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M.S. answers from Las Vegas on June 26, 2008
You sound like the best kind of grammy! I like the advice you're giving your daughter. Not only do I agree with you and parented that same way but my kids were BOTH like your daughter's first.
My husband still jokes that when he'd get home from work each day, I'd still be sitting in the same spot I'd been in when he'd left (at 4 a.m.!) in my pajamas, with the kids still nursing, and that I'd say, "Hurry, take them! I've been needing to go to the bathroom for HOURS!" Ha ha ha!
Even though he exaggerates a little bit, I know that if I were to go through it again, I'd WEAR my babies constantly. I'd still not put them down if they needed me but I would help myself out a little bit more by getting a good baby sling. See my friend's website for some tips: http://www.homeschoolblogger.com/jaminacema/436617/
The other thing is one thing that I did right...I used to be pretty type A about my house but I put that on hold for my babies. I kept it really simple and took the pressure off myself. We spent most of our time playing and going to parks and walking and napping and reading stories...hmmm...we're still doing that! But do you know what? Before I knew it, my kids were big enough to help me straighten up and my house was clean again!
PS: By the way, it's not gas! If it is, then my son has had gas for 10 years! My daughter mellowed out pretty early but my son is still pretty intense.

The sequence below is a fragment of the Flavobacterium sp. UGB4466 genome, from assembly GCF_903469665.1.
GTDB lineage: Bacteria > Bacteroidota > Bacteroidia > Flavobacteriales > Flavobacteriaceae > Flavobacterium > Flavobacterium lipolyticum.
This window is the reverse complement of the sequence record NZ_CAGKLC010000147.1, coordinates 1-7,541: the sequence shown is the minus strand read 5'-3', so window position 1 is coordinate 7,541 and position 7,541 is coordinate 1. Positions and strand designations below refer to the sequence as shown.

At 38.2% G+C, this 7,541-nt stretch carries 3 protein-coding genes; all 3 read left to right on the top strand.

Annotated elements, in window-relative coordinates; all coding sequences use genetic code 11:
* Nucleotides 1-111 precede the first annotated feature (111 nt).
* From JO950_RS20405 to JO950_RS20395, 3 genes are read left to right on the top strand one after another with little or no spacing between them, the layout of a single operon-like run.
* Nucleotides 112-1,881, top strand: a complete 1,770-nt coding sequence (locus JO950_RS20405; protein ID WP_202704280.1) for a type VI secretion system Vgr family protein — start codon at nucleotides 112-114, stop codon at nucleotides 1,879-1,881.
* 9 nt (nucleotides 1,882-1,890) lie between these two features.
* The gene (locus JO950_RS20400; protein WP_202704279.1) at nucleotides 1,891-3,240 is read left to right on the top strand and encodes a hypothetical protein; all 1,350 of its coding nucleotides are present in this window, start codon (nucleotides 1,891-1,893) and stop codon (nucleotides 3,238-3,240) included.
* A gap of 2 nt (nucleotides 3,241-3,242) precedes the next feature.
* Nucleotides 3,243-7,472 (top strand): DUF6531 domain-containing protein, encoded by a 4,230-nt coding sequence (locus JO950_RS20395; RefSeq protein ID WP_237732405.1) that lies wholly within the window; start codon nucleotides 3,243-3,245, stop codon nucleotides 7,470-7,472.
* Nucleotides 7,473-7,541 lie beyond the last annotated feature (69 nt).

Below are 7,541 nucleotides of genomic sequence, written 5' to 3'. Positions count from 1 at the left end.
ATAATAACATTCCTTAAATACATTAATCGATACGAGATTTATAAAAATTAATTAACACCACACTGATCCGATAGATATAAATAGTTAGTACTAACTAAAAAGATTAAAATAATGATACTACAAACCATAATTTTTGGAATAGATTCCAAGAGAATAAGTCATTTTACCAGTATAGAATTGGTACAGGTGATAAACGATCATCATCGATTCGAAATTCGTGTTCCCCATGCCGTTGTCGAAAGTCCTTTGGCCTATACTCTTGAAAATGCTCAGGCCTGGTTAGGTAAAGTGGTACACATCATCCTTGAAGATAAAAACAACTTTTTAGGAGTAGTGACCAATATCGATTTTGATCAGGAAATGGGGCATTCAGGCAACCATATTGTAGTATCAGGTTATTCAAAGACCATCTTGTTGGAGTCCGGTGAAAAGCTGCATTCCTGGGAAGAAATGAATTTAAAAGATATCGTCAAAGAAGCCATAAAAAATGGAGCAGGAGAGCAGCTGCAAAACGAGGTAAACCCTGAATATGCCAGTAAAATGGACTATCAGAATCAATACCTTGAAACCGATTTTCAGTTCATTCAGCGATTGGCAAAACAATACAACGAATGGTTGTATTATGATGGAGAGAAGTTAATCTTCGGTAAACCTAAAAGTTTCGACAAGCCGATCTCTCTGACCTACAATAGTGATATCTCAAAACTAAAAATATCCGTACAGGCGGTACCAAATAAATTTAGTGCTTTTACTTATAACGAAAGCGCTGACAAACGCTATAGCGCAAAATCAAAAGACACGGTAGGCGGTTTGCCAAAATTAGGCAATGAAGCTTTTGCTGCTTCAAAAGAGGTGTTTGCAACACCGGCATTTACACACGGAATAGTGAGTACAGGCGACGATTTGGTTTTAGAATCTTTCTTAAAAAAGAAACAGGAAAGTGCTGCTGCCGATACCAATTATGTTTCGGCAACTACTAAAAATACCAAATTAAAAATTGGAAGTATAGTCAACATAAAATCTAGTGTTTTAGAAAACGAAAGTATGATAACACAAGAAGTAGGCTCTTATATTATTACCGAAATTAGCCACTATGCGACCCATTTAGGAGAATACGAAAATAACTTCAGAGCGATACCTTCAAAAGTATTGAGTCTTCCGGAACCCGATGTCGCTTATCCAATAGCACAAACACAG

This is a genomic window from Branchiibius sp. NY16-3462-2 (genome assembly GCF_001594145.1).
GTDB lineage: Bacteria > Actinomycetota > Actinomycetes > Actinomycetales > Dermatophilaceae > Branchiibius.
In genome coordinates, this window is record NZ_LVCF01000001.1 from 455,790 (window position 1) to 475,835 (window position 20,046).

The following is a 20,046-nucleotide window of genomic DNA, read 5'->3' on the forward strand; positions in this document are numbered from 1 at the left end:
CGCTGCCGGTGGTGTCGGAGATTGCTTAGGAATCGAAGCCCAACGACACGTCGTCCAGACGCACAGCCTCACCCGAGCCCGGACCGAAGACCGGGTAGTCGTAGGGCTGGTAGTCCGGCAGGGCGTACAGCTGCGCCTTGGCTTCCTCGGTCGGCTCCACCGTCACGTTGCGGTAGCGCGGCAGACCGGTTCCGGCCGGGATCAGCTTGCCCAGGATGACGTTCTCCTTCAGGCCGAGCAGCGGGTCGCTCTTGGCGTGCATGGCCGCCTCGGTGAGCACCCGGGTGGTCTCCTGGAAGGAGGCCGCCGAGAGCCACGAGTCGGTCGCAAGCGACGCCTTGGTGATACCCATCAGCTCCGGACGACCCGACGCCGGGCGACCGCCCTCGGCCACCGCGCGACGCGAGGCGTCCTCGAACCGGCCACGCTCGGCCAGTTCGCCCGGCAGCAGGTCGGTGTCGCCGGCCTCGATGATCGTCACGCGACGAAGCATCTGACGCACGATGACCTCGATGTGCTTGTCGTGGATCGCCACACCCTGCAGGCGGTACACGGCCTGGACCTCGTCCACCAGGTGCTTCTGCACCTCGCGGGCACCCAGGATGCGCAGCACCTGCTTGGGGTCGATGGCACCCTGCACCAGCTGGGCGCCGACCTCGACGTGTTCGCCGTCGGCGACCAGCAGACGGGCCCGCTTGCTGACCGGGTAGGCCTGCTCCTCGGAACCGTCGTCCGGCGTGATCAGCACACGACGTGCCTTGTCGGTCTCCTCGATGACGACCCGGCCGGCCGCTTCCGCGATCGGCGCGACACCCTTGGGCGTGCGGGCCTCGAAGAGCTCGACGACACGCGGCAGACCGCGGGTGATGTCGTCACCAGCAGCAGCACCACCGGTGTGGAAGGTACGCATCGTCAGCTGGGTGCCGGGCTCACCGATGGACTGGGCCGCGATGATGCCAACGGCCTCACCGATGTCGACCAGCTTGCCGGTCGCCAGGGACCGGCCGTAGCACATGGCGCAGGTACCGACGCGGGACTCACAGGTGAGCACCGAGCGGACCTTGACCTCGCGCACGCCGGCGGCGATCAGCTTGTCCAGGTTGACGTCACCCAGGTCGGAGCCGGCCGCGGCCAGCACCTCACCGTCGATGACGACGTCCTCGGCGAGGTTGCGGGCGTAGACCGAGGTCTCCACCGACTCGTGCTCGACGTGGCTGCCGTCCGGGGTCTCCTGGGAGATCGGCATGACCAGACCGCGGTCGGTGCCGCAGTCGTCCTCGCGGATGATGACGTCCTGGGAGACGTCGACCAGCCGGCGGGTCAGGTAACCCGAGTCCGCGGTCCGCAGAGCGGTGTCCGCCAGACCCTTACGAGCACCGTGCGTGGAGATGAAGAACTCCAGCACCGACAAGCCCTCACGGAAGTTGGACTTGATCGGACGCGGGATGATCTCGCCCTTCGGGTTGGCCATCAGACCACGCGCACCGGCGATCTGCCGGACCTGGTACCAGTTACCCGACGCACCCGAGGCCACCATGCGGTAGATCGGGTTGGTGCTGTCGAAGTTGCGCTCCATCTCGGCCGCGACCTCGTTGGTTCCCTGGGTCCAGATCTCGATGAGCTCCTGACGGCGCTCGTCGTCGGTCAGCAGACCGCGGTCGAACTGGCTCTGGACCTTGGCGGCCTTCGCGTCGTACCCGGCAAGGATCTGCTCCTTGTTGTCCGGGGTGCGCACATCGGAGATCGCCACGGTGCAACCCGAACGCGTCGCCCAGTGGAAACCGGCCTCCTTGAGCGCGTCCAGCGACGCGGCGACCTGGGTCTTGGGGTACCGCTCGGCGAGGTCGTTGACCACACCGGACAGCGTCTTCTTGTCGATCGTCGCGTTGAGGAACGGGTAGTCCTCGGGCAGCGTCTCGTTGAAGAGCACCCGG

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T. answers from Las Vegas on June 26, 2008
My now 20 month old son was like that until I did an elimination diet. Turns out he is intolerant to dairy and allergic to soy and he was getting those proteins through my breastmilk. Once I got those out of my system and his, he was a whole new, happy baby. The intolerances had inflamed his GI tract and he was in pain so he wanted to be held all the time. He also had silent reflux (which is reflux minus all the spitting up - it would go into his esophogas but not out of his mouth) which improved dramatically with my diet change and medication (Prevacid) for him.
In my opinion, if the baby wants to be held constantly and isn't sleeping well, she's probably in pain and it is probably diet related. I looked at this list
http://www.askdrsears.com/html/8/t083301.asp of the most common problem foods and I looked at my diet and decided what I thought were the most likely problems. I eliminated dairy, soy, eggs, chocolate, caffeine, fish, shellfish, nuts, citrus and tomatoes. My son was SO much more comfortable within about a week and by the end of the first month, he was a different child. Then I started adding foods back one at a time and was able to add back everything but dairy and soy (which he still can't eat). If he wouldn't have improved, I would have added gluten and corn to my list next and gone from there. If you do an elimination diet and you don't see improvement within a week or so, you are either not effectively eliminating something from you diet (soy and dairy are hidden in many other foods) or you haven't hit upon everything bothering your baby and you need to expand your list. How do you maintain a diet like that? It really isn't that hard. I ate mainly "whole" foods. Meat, beans, potatoes, rice, veggies and fruit. If you want more info, email me directly ____@____.com